Conservatives lose second UK by-election, adding pressure on Boris Johnson

LONDON – Britain’s ruling Conservative Party lost two strategically important parliamentary seats on Friday, dealing a heavy blow to Prime Minister Boris Johnson and raising new doubts about his scandal-ridden leadership.

Voters in Tiverton and Honiton, a rural area in southwest England that is the party’s stronghold, and in the drab northern industrial town of Wakefield cleared the Conservative Party of seats that opened after lawmakers were brought down by scandals of their own.

In Wakefield, a Labor victory was widely expected, and it delivered a comfortable victory over the Conservatives. In the South, which was seen as a fiasco, the Liberal Democrats scored a stunning upset, beating a large majority of Conservatives in the last election to win the seat by a solid margin.

The double defeat after Thursday’s election is a scathing rebuke to Mr Johnson, who survived a vote of no-confidence in his party earlier this month precipitated by a scandal over illegal parties held in Downing Street during the coronavirus pandemic. That is likely to revive talk of another no-confidence vote, although under the party’s current rules, Johnson should not face another challenge until next June.

In an immediate indication of the political fallout, the Conservative Party chairman, Oliver Dowden, resigned on Friday morning. In a letter to Mr Johnson less than two hours after the votes were counted, Mr Dowden said party supporters were “sad and disappointed by recent events, and I share their sentiments”, adding that “someone must take responsibility.”

Mr Dowden’s letter clearly declared his allegiance to the Conservative Party, not to its leader. But on Thursday, before the results were scheduled, Johnson, who was attending a Commonwealth leaders’ summit in Kigali, Rwanda, told the BBC that it would be “crazy” for him to resign, even if the party lost both elections.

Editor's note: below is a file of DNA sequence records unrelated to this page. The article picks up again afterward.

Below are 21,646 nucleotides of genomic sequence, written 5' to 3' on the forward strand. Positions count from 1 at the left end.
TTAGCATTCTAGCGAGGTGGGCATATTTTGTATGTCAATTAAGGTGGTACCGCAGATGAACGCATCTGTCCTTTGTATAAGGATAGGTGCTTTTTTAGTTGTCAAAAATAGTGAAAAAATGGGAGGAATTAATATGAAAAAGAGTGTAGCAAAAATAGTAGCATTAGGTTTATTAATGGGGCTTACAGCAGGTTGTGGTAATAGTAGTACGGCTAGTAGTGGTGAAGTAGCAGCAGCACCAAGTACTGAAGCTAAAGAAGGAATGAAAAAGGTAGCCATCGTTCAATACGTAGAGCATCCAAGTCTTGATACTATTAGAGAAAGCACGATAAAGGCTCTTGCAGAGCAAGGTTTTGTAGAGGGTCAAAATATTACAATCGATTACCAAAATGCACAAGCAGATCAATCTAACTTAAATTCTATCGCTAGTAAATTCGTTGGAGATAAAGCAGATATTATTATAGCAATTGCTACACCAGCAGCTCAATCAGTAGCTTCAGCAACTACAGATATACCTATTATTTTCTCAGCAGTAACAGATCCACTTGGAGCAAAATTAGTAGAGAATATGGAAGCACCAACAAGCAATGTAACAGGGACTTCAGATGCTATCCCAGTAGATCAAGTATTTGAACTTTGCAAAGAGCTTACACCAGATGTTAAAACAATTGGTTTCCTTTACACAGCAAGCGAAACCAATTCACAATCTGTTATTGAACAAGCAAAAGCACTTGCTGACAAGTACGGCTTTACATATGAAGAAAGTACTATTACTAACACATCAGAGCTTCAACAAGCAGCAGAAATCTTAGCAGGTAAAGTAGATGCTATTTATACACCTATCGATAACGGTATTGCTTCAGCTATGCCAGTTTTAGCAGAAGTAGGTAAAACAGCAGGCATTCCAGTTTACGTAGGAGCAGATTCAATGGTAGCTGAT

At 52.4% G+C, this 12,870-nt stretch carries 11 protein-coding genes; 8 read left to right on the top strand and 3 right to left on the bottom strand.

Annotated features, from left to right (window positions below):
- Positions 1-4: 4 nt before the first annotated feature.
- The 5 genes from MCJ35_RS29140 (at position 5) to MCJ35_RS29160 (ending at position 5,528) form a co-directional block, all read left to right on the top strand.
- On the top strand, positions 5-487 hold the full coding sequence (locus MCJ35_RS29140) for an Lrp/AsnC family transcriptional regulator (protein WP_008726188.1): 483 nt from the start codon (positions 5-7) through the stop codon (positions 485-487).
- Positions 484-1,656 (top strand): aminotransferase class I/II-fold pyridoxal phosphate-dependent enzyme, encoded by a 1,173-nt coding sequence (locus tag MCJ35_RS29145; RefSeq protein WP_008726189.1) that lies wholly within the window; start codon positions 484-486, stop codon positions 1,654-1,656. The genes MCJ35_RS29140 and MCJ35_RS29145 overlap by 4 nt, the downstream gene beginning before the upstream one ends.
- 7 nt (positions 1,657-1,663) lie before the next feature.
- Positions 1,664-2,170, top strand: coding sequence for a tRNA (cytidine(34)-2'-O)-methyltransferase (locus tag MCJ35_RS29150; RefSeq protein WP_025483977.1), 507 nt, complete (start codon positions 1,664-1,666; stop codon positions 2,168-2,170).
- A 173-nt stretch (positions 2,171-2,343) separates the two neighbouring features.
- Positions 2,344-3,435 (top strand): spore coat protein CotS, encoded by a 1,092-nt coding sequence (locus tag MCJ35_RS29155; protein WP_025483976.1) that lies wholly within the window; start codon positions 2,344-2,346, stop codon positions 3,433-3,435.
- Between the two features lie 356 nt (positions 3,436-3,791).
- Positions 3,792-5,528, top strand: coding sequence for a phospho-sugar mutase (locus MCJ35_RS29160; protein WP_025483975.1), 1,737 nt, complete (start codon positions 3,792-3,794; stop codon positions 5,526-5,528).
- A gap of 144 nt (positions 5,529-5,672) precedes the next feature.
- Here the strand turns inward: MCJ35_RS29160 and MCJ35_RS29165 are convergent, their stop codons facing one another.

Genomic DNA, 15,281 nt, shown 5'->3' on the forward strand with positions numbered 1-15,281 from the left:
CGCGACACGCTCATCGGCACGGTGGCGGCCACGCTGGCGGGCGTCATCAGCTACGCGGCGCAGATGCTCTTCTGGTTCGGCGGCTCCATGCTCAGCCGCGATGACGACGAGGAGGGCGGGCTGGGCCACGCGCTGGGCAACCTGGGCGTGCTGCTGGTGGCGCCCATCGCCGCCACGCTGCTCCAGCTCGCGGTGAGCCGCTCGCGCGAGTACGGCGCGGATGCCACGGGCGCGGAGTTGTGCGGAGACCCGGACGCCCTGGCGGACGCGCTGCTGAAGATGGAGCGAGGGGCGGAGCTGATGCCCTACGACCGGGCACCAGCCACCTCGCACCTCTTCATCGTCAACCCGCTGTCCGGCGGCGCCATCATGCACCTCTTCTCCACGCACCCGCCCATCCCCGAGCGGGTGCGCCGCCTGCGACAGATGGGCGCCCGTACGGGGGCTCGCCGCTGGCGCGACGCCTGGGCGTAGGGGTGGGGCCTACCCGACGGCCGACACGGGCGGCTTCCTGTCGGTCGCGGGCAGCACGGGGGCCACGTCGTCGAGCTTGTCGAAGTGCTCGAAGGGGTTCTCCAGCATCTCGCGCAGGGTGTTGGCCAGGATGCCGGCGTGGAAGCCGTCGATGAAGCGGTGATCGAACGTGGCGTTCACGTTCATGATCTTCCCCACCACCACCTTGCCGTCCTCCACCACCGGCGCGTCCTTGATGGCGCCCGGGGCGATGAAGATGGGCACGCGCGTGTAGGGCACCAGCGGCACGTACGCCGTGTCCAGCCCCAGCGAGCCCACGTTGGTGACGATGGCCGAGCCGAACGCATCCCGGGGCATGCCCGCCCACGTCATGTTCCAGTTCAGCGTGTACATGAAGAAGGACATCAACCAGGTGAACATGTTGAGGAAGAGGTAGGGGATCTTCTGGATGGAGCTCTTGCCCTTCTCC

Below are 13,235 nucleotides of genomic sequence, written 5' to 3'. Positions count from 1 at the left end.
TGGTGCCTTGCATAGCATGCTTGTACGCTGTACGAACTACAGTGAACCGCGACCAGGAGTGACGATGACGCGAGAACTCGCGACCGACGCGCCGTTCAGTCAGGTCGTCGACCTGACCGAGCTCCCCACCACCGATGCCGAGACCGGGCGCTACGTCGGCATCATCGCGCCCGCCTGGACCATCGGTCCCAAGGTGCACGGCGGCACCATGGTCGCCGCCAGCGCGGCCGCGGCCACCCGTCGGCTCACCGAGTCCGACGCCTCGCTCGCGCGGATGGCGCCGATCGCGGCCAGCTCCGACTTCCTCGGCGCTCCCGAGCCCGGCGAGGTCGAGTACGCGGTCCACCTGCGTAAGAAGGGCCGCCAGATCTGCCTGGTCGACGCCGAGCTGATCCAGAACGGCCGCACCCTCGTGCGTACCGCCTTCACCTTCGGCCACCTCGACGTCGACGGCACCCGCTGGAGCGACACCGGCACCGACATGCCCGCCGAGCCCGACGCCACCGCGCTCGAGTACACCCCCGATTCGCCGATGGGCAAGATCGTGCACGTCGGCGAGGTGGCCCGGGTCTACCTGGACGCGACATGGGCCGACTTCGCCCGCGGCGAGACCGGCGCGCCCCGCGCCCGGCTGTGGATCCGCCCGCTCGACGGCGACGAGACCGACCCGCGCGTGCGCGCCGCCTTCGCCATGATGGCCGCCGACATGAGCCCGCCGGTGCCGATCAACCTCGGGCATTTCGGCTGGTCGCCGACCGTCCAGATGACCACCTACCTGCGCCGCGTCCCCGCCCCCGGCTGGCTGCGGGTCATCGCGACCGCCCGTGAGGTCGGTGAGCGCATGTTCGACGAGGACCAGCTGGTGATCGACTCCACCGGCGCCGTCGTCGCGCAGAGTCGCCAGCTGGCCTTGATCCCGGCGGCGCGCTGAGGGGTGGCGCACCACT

The defeats exposed the Conservatives’ weaknesses on two fronts: the so-called ‘red wall’, industrial north of England, where Mr Johnson smashed Labor’s traditional stronghold in the 2019 general election, and in the southwest, it was often called the ‘blue wall’ traditional Tory stronghold. .

It was the first double defeat for a ruling party in a parliamentary by-election since 1991. As grim as the Conservative’s electoral prospects seem, it could get worse next year, with accelerating inflation, rising interest rates and Britain almost certainly heading. for slack.

In Tiverton, where the Liberal Democrats won 53 percent of the vote to the Conservatives’ 39 percent, the winning candidate, Richard Forward, said the result would send “a shock wave through British politics”. The party’s leader, Ed Davey, called it “the biggest by-election victory our country has ever seen.”

Labor leader Keir Starmer said the victory in Wakefield, where Labor won 48 per cent of the vote to the Conservatives 30 per cent, was “a clear verdict on the Conservative party running out of energy and ideas”.

While the two counties’ political lines are very different, they do share a common element: a conservative lawmaker who resigned in disgrace. At Tiverton and Honiton, Neil Parrish resigned in April after admitting to viewing pornography on his phone while sitting in Parliament. In Wakefield, Imran Ahmed Khan was sentenced to 18 months in prison in May after being found guilty of sexually assaulting a teenage boy.